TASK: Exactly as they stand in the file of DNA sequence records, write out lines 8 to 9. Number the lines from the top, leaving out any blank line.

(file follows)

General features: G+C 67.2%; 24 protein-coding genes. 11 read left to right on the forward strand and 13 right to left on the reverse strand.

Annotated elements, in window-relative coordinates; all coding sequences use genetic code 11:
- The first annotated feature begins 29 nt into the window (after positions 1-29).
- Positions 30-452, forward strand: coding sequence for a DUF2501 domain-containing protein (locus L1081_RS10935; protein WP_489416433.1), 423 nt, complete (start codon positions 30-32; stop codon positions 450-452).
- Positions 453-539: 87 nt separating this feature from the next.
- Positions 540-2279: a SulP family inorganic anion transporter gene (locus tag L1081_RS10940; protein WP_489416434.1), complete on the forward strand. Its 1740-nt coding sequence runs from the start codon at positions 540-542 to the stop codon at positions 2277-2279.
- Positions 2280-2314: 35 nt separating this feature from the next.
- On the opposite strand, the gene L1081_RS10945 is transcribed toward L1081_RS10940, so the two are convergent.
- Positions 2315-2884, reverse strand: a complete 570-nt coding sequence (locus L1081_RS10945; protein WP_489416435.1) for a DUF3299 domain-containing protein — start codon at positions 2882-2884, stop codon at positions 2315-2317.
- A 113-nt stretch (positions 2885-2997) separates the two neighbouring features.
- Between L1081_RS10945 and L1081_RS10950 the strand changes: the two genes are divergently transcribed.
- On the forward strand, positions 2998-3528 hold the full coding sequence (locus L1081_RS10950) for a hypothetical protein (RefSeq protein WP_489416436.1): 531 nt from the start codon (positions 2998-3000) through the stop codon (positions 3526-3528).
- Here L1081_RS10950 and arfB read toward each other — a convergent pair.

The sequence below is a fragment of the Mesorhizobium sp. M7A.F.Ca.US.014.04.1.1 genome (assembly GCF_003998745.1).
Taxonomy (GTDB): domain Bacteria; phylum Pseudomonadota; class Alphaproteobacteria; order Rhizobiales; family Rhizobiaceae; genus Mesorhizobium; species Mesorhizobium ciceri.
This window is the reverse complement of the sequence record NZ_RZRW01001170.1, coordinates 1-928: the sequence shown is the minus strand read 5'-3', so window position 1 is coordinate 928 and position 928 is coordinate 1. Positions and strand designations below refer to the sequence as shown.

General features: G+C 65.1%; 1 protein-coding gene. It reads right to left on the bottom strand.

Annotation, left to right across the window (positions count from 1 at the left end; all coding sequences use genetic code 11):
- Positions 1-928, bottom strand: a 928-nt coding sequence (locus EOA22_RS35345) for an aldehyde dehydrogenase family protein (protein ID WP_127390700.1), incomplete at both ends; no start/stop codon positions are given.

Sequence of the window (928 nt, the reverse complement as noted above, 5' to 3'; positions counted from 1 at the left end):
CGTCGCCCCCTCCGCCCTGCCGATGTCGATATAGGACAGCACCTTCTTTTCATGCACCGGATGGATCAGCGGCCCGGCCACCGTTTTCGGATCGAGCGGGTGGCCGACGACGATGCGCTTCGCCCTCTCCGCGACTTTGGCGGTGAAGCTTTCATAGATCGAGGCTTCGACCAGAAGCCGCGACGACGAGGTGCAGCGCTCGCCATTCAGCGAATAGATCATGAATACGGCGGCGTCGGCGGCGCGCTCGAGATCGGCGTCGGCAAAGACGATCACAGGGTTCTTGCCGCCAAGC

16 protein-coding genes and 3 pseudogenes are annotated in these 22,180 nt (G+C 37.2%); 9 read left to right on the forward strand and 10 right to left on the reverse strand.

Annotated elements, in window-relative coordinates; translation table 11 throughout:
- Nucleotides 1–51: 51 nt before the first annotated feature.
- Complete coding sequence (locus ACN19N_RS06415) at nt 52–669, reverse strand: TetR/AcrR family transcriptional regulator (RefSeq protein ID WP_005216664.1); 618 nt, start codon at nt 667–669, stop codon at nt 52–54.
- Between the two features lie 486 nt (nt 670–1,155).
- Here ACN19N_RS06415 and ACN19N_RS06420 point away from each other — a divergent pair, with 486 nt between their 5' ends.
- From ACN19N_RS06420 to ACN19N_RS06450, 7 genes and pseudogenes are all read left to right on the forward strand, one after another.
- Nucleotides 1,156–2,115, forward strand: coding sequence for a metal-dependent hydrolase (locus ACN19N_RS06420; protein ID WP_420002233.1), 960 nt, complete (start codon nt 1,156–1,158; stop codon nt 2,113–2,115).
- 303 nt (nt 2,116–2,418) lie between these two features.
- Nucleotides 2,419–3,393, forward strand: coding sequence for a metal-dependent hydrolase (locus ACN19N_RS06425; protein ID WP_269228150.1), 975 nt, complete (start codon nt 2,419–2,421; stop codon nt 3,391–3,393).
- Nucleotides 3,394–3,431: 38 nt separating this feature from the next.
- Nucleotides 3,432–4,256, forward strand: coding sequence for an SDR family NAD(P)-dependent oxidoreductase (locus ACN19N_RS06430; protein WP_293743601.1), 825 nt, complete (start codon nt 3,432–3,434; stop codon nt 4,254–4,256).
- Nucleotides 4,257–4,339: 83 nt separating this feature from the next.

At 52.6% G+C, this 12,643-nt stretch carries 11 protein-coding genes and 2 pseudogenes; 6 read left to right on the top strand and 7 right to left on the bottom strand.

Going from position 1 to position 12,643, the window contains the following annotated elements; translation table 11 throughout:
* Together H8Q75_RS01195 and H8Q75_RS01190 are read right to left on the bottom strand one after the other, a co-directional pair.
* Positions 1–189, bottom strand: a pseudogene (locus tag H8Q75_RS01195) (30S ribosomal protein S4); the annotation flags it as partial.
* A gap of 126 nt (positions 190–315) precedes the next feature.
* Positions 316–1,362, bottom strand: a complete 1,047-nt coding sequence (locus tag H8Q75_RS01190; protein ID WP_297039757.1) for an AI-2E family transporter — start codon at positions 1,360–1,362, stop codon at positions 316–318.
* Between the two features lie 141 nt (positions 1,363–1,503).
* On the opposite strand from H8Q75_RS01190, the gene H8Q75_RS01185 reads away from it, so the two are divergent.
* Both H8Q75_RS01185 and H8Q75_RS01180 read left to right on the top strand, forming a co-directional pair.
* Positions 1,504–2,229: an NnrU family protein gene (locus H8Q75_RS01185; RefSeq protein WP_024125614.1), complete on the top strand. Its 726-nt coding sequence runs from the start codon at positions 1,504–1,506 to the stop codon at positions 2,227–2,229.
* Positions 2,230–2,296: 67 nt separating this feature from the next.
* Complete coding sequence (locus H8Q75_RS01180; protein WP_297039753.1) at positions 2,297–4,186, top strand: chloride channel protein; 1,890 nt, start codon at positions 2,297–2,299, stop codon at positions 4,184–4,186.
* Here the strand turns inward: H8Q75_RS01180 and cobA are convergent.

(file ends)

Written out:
- On the opposite strand, the gene L1081_RS10945 is transcribed toward L1081_RS10940, so the two are convergent.
- Positions 2315-2884, reverse strand: a complete 570-nt coding sequence (locus L1081_RS10945; protein WP_489416435.1) for a DUF3299 domain-containing protein — start codon at positions 2882-2884, stop codon at positions 2315-2317.